6.2.2 Lighting the main burner and temperature adju-
To light the main burner, after light the pilot burner, turn the knob
further to the left until the desired temperature. The thermostat is
marked in positions from 1 to 7. The approximate values for each
position are the following:
110 125 140 150 165 180 190
To shut off the burner, turn the knob to the right to
the main burner will go out.
To shut off the pilot light, place the knob in position "0".
6.2.3 Emptying the tank
The user should place a special container under the discharge.
The bowl should be heat-resistant and designed not to allow the oil
to spill when the bath is being emptied, since this could be very dan-
A bowl with these requisites is available separately as an optional
extra from our sales department.
Before placing the oil drip tray under the cock and opening, make
sure that the oil has cooled down, open the oil drain tap.
6.3 Cleaning and taking care of the machine
• Never clean the appliance with jets of water, whether direct or
• Never clean the appliance before it has cooled down.
• Rinse the surface with clean water and a soft cloth to get rid of
all traces of detergent.
• When finished using the appliance, it should be cleaned thorou-
ghly every evening.
• Empty the tank as described in paragraph 6.2.3, remove any resi-
due from the bottom.
• Before starting to clean the appliance, disconnect from the
mains. The surfaces and steel parts should be washed in warm
water using a neutral detergent. Avoid using abrasive or corrosi-
ve detergents which could damage the steel.
• Let the inside of the tank dry perfectly before refilling with oil.
The recovered oil must be filtered and decanted before being
replaced in the tank. New and clean oil improves the appliance
performance as well as the taste of the food.
• Thoroughly dry the appliance.
• Cleaning the appliance daily guarantees perfect long-term opera-
6.4 Turning the appliance off in case of bre-
6.4.1 What to do in case of failure
In case of breakdown or malfunctioning or failure close the gas cock.
Close the connecting cock of the unit. Call the service centre.
6.4.2 What to do in case of prolonged period of disuse
When the appliance is not to be used for a long time, clean thor-
oughly, cas instructed in the chapter 6.5 "Appliance care and fre-
quency of maintenance", close the connecting cock of the unit.
0805_GB_42 - GAS FRYERS
6 - INSTRUCTIONS FOR USE
6.5 Appliance care and frequency of maintenance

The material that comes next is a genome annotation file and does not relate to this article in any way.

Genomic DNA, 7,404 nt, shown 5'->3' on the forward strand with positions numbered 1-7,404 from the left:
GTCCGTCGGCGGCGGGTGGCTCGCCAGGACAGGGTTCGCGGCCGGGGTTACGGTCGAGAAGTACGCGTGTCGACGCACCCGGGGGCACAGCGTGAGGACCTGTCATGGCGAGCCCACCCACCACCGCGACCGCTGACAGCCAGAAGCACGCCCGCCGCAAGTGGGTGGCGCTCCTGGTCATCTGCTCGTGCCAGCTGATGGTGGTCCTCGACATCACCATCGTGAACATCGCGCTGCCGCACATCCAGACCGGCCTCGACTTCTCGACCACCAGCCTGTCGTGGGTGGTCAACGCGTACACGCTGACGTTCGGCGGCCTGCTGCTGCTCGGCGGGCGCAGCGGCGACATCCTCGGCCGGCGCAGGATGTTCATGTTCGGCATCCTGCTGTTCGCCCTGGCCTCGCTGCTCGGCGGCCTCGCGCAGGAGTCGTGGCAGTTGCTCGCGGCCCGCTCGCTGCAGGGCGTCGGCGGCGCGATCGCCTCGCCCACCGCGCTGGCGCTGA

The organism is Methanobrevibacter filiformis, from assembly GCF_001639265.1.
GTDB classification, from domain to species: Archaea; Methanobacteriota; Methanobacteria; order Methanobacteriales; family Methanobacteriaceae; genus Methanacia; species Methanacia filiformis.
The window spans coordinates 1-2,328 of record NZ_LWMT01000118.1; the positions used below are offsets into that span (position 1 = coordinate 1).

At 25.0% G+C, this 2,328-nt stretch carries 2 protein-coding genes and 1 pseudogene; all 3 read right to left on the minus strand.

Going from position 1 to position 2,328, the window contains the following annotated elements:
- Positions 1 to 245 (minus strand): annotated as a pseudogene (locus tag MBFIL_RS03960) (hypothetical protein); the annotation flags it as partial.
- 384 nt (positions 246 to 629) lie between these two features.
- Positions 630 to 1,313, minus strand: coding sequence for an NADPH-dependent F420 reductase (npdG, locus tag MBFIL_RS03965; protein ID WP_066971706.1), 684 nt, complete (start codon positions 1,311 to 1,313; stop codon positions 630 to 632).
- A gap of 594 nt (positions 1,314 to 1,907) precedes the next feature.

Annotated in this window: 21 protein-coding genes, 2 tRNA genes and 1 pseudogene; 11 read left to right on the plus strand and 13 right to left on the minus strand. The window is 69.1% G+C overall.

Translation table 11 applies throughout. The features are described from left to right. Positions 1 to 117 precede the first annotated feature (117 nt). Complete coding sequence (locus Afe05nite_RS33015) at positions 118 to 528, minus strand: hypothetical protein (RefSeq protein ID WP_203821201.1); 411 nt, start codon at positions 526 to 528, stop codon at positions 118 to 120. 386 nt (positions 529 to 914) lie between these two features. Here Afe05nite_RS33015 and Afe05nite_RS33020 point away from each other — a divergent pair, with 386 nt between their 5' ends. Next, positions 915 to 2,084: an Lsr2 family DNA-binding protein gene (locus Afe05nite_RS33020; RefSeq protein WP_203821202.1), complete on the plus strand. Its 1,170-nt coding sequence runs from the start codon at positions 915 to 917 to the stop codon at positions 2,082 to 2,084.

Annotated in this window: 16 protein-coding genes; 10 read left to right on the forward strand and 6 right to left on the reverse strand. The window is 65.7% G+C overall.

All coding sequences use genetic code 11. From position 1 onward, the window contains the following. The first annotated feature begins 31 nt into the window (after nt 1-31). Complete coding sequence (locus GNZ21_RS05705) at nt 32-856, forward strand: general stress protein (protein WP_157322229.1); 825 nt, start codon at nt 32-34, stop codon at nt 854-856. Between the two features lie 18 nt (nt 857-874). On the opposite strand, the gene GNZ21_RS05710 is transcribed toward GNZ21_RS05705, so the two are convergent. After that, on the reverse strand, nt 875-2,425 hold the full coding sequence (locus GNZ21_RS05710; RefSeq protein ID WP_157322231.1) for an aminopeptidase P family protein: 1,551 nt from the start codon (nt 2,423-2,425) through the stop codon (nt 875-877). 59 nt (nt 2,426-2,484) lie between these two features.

Attention! When cleaning, carefully avoid washing the
appliance with direct water jets or high-pressure
Cleaning must be performed when the appliance is cold.
Thorough daily cleaning of the appliance, after disconnecting it, will
keep it in perfect working order and make it last longer. All steel
parts should be cleaned with water and a detergent, using a damp
cloth; do not use abrasive substances or corroding detergents.
Do not use steel wool, which could cause rust to form.
For the same reason, avoid touching the appliance with anything
made of iron. Do not clean with sandpaper and lubricating gel paper.
If absolutely necessary, you may use pumice powder.
If the appliance is extremely dirty, use a synthetic sponge (i.e.
After cleaning the appliance, rinse with clean water and wipe with
a clean cloth.
All maintenance and repair work must be carried out by authorized
The appliance must be checked at least once a year. For this reason,
a service agreement contract is recommended.
6.6 Recommendations for the treatment of
stainless "steel industrial" kitchens
6.6.1 Useful information on "stainless steel"
Industrial kitchens are generally made of "stainless steel" having
the following material codes:
• 1.4016 or 1.4511 = magnetizable chromed steels
• 1.4301, 1.4401 and 1.4571 = non-magnetizable chromed steels
Chromed steels have favourable thermo-technical characteristics. In
fact, they have less of a tendency to warp due to the effect of heat.
Chrome-nickel steels, instead, have good corrosion resistance features.
"Stainless steel" corrosion resistance is given by an inactive coat
that builds up on the surface by coming into contact with oxygen.
The oxygen in the air is already enough to build up the inactive
coat that allows automatic removal of anomalies and damage due
to mechanical actions. The inactive coat builds up or re-builds up
faster if the steel comes in contact with running water containing
A more powerful effect is given by oxidative acids (nitric acid, oxalic
acid). These acids are used if the steel has undergone strong chemi-
cal stresses, hence generally losing its inactive coat.
The inactive layer can be chemically damaged or jeopardized by
reducing agents (oxygen consumption) if they come in contact with
the steel, concentrated or at high temperatures. These active sub-
stances include for instance:
• saline and sulphurous substances
• chlorides (salts)
• concentrated spices such as mustard, vinegar essences, soup
cubes, kitchen salt solutions, etc.
More damage can be caused by:
• outside rust (i.e. from other components, tools or incipient rust)
• iron particles (i.e. file dust)
• contact with non-ferrous metals (element build up)
• lack of oxygen (i.e. no air inlet, water lacking oxygen).
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